In 1997 Matthew Komp visited the UK and conferred the grade of sixth Dan and the title Shihan to Brian Graham. Brian Graham died on 15 June 2005. In an attempt to modernise its image, TJF changed its logo in 2004 from the depiction of one figure throwing another in black and white against a red and yellow sunshine background reminiscent of the old flag of Japan to a plain red square with the word "Jitsu". TJF has had success in establishing its clubs in British universities, with the help of the NUS student unions - about half of all TJF clubs in the UK are based at a university. In 2005 the Randori and Atemi National competitions gained recognition from BUCS - then British Universities Sports Association.[7] Gareth Horgan, Acting Tertiary Fellow, is the British Ju Jitsu Association Governing Body's "Universities Ju Jitsu Representative",[8] highlighting the contribution that TJF makes to Jiu Jitsu as a whole in the UK.

Branch lineages[edit]

Several instructors who have previously been members of TJF have gone on to form their own schools, these are listed below;

  • In 1993 some members of The Jitsu Foundation formed their own group, The East Midlands Jiu Jitsu Association (EMJJA) and began practising the same style, later this segmented off to be known (from 1995) as Aiuchi Jiu Jitsu, headed by Sensei Julian Straker-Jones and Sensei Simon Parker-Lehanne, both TJF 3rd Dans at the time. In a grading overseen by Shihan Matt Komp, Sensei Straker-Jones was promoted to 4th dan in 2001, and to 5th Dan at the Cardiff Nationals in 2005 by a panel of Aiuchi 3rd Dans. Aiuchi Jiu Jitsu Association has a number of clubs around the country, based in Basingstoke, Bedford, Cardiff, Derby, Keele, Leicester, London, Swindon, Thatcham and Winchester. The two styles (TJF and Aiuchi) practise similar styles under different names, although Aiuchi Jiu Jitsu utilises different names for similar techniques. Aiuchi JiuJitsu encourages members to test their techniques through experimentation.[9] The tori and uke work together. This helps develop trust and compassion. More information about the Aiuchi Jiu Jitsu Association can be found at their website [1].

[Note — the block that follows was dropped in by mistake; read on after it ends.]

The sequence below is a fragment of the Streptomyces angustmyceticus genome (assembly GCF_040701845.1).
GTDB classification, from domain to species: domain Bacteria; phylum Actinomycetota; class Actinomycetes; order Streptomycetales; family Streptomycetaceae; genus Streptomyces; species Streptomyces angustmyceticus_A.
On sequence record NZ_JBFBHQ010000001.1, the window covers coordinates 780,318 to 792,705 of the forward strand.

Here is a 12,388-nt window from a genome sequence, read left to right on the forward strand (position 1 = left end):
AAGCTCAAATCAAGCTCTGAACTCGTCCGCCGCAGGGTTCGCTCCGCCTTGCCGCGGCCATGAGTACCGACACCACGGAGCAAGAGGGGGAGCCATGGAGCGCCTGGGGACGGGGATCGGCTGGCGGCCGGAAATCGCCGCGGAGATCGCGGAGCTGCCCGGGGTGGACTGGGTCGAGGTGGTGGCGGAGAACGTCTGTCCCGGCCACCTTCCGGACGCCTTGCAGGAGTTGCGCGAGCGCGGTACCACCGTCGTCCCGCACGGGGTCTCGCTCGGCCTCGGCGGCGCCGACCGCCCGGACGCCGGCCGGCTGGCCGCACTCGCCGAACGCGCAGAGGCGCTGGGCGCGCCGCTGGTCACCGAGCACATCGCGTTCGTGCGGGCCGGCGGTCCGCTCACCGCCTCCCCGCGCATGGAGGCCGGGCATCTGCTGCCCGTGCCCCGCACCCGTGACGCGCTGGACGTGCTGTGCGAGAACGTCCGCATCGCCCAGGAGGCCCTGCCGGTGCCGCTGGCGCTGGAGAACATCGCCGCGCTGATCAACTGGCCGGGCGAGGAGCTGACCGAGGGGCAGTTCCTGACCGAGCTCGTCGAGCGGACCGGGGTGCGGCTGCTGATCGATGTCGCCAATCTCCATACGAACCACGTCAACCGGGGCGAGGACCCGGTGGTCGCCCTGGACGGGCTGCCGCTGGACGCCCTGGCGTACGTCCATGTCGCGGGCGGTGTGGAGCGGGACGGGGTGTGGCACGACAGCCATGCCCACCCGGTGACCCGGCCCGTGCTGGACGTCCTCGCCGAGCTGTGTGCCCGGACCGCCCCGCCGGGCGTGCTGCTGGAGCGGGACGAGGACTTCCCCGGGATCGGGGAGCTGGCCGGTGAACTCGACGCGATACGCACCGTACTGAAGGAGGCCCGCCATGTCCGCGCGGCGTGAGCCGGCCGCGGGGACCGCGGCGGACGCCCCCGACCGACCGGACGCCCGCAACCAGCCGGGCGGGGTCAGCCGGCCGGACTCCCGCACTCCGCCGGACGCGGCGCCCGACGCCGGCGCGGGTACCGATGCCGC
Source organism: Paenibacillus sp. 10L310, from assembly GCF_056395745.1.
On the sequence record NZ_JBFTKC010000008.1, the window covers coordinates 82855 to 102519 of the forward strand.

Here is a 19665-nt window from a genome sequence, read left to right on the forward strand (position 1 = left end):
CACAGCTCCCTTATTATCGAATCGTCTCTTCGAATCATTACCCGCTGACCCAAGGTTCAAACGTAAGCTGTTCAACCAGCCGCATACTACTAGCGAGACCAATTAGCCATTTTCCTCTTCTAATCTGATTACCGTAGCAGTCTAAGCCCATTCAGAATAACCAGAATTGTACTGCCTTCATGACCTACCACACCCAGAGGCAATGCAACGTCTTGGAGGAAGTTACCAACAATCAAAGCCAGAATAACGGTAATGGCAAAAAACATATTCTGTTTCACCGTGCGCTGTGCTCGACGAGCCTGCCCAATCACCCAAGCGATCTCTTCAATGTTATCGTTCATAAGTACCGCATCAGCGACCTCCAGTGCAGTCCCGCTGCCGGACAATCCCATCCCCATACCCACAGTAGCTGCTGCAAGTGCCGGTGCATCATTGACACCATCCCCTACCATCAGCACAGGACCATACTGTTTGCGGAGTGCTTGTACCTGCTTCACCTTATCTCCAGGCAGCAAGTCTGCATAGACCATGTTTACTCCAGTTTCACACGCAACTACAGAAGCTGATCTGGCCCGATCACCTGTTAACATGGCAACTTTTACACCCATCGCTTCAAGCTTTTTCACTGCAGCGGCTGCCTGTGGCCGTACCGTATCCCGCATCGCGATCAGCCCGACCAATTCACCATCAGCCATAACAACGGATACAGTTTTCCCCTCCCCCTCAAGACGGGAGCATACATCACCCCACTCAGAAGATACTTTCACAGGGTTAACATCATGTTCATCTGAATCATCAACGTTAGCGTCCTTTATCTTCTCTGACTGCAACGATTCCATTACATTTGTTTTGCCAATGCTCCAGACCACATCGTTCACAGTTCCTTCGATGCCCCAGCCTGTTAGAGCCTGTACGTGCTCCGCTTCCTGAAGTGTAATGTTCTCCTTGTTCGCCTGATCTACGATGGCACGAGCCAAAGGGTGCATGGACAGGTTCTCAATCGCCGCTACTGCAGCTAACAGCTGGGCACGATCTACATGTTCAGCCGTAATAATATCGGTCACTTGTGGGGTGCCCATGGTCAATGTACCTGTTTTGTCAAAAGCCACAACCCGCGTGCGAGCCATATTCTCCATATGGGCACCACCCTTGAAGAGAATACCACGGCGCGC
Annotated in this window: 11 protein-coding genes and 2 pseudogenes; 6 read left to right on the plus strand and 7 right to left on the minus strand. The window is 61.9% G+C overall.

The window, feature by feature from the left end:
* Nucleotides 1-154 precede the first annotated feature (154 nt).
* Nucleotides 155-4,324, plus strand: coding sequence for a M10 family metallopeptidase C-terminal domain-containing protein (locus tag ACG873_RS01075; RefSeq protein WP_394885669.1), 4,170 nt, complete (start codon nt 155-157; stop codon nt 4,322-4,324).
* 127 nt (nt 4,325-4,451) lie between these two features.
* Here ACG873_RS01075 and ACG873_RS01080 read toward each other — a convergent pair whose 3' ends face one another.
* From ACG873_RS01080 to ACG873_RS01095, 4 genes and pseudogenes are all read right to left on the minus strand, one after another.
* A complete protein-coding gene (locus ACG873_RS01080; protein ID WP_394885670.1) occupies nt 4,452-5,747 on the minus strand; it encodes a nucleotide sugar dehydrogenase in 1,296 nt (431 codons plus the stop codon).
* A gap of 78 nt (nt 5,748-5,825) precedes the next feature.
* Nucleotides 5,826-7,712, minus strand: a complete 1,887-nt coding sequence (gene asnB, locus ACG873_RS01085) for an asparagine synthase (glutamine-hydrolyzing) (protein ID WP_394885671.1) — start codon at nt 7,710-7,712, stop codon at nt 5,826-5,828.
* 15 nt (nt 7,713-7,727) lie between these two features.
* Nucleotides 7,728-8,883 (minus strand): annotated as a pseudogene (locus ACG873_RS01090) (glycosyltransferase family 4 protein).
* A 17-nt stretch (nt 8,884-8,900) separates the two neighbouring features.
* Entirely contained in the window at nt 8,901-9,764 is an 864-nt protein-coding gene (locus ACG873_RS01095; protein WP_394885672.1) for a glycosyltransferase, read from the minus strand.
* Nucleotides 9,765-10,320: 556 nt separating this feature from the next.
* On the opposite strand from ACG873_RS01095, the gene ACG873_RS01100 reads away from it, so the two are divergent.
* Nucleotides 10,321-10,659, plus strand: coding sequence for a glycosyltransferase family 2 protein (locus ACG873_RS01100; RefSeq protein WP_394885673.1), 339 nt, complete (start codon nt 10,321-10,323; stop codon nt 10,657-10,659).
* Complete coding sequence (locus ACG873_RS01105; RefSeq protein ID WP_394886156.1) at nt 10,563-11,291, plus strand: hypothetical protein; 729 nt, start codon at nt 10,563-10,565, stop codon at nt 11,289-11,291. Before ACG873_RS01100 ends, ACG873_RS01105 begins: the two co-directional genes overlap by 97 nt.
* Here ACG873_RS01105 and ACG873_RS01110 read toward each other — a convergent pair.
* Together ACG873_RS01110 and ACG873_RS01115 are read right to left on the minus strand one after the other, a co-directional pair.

• In 1995 Chris Spencer, who had been training with TJF for 12 years emigrated from London to Finland. There he created a new style named Liikan Jitsu, which was based mainly on Shorinji Kan Jiu Jitsu but also on a variety of other martial arts he had studied, including Eskrima and Kung Fu [10]
  • In 1998 Richard Catterick founded the style Seishin Mizu Ryu Tatakai Jutsu (SMRTJ). He had previously been a member and instructor for the TJF and Aiuchi Jiu Jitsu (AJJ). SMRTJ have 7 accredited adult and 3 accredited children's branch dojo, all in the UK.[11] They are also members of the British JuJitsu Association (governing body for JuJitsu in the UK)
  • In 2012 Paul Lemar, a TJF 3rd Dan, left the Foundation and founded Pure Jiu Jitsu[12] in Tunbridge Wells, England.

Technical aspects[edit]